A look back at Lemon Grove 39 years ago.
Dearly Beloved: The red dress was a dead giveaway. She, Bridget O'Connor, had won fame, or perhaps notoriety, singing in various bistros in Southeast San Diego and Spring Valley--and she always wore a red dress.
Lying by the side of Sweetwater Road, red dress askew, hair matted with mud and rhinestone-studded mules flung into the roadway, Bridget was nobody's Valentine. Sheriff's deputies termed the case a homicide and the old pro, Max Goodwin, editor of the Lemon Grove Review termed it another great story.
In his weekly editorial, Goodwin excoriated the bum who did in Bridget, likening the deed to a rising crime rate, loss of family life and "vacancy at the center of society." He opined that "when a girl can't sing for her supper and go home in one piece, the whole world is in trouble."
Apparently, Bridget finished her set in Chad's Bar, Jamacha Road, and went to a pay phone outside. This was not a call to Mother. Witnesses heard her cursing someone in verbiage too potent to repeat. Then she got into her beat-up Datsun and peeled out. How she ended up in a ditch not far from the bar sent deputies on the hunt county-wide.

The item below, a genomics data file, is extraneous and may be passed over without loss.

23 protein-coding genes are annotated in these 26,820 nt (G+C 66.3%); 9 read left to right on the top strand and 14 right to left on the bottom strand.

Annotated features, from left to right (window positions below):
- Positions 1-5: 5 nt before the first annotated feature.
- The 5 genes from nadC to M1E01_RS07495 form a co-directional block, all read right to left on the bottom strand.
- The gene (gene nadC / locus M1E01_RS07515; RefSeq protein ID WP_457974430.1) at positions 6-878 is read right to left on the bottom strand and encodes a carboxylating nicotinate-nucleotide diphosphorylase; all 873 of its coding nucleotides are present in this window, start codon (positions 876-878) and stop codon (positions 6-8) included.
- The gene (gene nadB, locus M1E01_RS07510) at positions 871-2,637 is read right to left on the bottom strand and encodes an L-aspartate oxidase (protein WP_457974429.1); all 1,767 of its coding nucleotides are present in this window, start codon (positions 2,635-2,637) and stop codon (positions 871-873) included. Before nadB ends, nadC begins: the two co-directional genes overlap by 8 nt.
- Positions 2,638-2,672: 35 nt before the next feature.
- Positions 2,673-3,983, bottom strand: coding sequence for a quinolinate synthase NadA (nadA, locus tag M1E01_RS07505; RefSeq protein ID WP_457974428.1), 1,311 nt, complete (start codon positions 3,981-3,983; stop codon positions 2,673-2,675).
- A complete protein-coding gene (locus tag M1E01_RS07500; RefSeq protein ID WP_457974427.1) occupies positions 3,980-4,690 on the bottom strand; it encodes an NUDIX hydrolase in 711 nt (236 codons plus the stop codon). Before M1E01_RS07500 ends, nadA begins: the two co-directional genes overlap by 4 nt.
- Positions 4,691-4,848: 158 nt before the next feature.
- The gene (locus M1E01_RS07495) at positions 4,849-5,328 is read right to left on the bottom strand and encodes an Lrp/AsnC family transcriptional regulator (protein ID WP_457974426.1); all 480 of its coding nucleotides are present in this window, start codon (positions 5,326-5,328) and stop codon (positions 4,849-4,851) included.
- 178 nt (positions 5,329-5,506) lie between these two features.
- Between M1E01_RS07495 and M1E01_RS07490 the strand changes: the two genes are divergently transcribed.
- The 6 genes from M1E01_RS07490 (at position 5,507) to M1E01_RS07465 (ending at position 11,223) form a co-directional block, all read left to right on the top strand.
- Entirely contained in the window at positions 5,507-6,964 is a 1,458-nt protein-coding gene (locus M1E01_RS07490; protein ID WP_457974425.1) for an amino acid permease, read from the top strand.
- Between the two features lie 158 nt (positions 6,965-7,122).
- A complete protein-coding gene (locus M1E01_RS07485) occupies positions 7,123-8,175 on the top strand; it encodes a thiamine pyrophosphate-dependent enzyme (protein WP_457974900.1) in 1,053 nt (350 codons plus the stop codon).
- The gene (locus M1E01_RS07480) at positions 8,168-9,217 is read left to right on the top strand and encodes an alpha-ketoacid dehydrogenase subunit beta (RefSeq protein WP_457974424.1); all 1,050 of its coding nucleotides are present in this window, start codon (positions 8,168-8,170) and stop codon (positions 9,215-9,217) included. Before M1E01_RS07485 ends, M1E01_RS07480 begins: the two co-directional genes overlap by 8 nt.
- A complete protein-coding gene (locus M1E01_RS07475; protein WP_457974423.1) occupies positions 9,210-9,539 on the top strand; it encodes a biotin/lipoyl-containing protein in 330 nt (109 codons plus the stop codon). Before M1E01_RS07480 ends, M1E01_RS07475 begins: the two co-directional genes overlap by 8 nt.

Stay tuned for the rest of the Case of the Murdered Songstress.
99--A Very Good Year: Over magnums of Dom Perignon and chocolate cake with 99 candles, 25 guests sang "Happy Birthday" and presented valentines to William West, the pioneer who had personally planted thousands of lemon trees on his 18-acre ranch, spreading north and west from his home at the eastern end of Mt. Vernon Street.
Born near London in 1875, West emigrated to San Diego in 1903 and to Lemon Grove in 1914. He bought land at $200 per acre and later sold it for $6,000 per acre. His lemon crops earned from $7,000 to $10,000 annually.
He was the first president of the Lemon Grove Chamber of Commerce and a director of the first Lemon Grove Mutual Water Company. He persuaded Harry Griffen ("Mr. Helix Water District") to get involved in local water supply problems.
In 1974 Mr. West was Lemon Grove's oldest resident. He had never been hospitalized, had 20/20 vision (but used a hearing aid), and loved TV quiz shows, usually answering the questions before the contestants did. Into his 80s he piloted a fishing boat that slept seven.